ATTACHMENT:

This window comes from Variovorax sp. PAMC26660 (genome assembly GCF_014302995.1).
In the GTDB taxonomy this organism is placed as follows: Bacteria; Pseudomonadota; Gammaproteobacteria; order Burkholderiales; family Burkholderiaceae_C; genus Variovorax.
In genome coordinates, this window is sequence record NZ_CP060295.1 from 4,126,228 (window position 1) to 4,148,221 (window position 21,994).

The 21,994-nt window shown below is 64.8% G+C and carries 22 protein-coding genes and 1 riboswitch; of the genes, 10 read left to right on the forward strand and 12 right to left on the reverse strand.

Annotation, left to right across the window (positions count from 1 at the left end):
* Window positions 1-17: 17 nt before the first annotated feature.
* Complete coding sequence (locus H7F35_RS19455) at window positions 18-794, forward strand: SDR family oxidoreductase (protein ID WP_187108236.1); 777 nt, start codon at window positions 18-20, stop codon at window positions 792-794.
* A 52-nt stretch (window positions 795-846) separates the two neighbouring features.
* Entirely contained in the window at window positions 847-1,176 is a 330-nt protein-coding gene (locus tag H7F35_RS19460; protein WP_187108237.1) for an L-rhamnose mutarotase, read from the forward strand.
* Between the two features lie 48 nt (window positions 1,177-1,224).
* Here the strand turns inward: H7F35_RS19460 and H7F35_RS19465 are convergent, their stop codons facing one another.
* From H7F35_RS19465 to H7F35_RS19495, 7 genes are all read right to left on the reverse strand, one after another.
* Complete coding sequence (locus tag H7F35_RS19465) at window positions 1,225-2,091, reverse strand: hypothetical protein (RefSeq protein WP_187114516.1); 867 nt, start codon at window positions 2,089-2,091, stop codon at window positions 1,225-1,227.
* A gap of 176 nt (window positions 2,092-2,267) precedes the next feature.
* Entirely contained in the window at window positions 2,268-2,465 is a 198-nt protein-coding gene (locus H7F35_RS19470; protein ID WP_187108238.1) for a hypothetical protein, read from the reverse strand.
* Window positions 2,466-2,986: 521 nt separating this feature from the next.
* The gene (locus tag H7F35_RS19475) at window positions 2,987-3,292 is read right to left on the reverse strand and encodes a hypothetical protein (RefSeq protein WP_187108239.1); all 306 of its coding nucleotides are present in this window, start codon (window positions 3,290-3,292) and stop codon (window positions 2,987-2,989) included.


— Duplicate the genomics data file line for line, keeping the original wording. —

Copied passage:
This window comes from Variovorax sp. PAMC26660 (genome assembly GCF_014302995.1).
In the GTDB taxonomy this organism is placed as follows: Bacteria; Pseudomonadota; Gammaproteobacteria; order Burkholderiales; family Burkholderiaceae_C; genus Variovorax.
In genome coordinates, this window is sequence record NZ_CP060295.1 from 4,126,228 (window position 1) to 4,148,221 (window position 21,994).

The 21,994-nt window shown below is 64.8% G+C and carries 22 protein-coding genes and 1 riboswitch; of the genes, 10 read left to right on the forward strand and 12 right to left on the reverse strand.

Annotation, left to right across the window (positions count from 1 at the left end):
* Window positions 1-17: 17 nt before the first annotated feature.
* Complete coding sequence (locus H7F35_RS19455) at window positions 18-794, forward strand: SDR family oxidoreductase (protein ID WP_187108236.1); 777 nt, start codon at window positions 18-20, stop codon at window positions 792-794.
* A 52-nt stretch (window positions 795-846) separates the two neighbouring features.
* Entirely contained in the window at window positions 847-1,176 is a 330-nt protein-coding gene (locus tag H7F35_RS19460; protein WP_187108237.1) for an L-rhamnose mutarotase, read from the forward strand.
* Between the two features lie 48 nt (window positions 1,177-1,224).
* Here the strand turns inward: H7F35_RS19460 and H7F35_RS19465 are convergent, their stop codons facing one another.
* From H7F35_RS19465 to H7F35_RS19495, 7 genes are all read right to left on the reverse strand, one after another.
* Complete coding sequence (locus tag H7F35_RS19465) at window positions 1,225-2,091, reverse strand: hypothetical protein (RefSeq protein WP_187114516.1); 867 nt, start codon at window positions 2,089-2,091, stop codon at window positions 1,225-1,227.
* A gap of 176 nt (window positions 2,092-2,267) precedes the next feature.
* Entirely contained in the window at window positions 2,268-2,465 is a 198-nt protein-coding gene (locus H7F35_RS19470; protein ID WP_187108238.1) for a hypothetical protein, read from the reverse strand.
* Window positions 2,466-2,986: 521 nt separating this feature from the next.
* The gene (locus tag H7F35_RS19475) at window positions 2,987-3,292 is read right to left on the reverse strand and encodes a hypothetical protein (RefSeq protein WP_187108239.1); all 306 of its coding nucleotides are present in this window, start codon (window positions 3,290-3,292) and stop codon (window positions 2,987-2,989) included.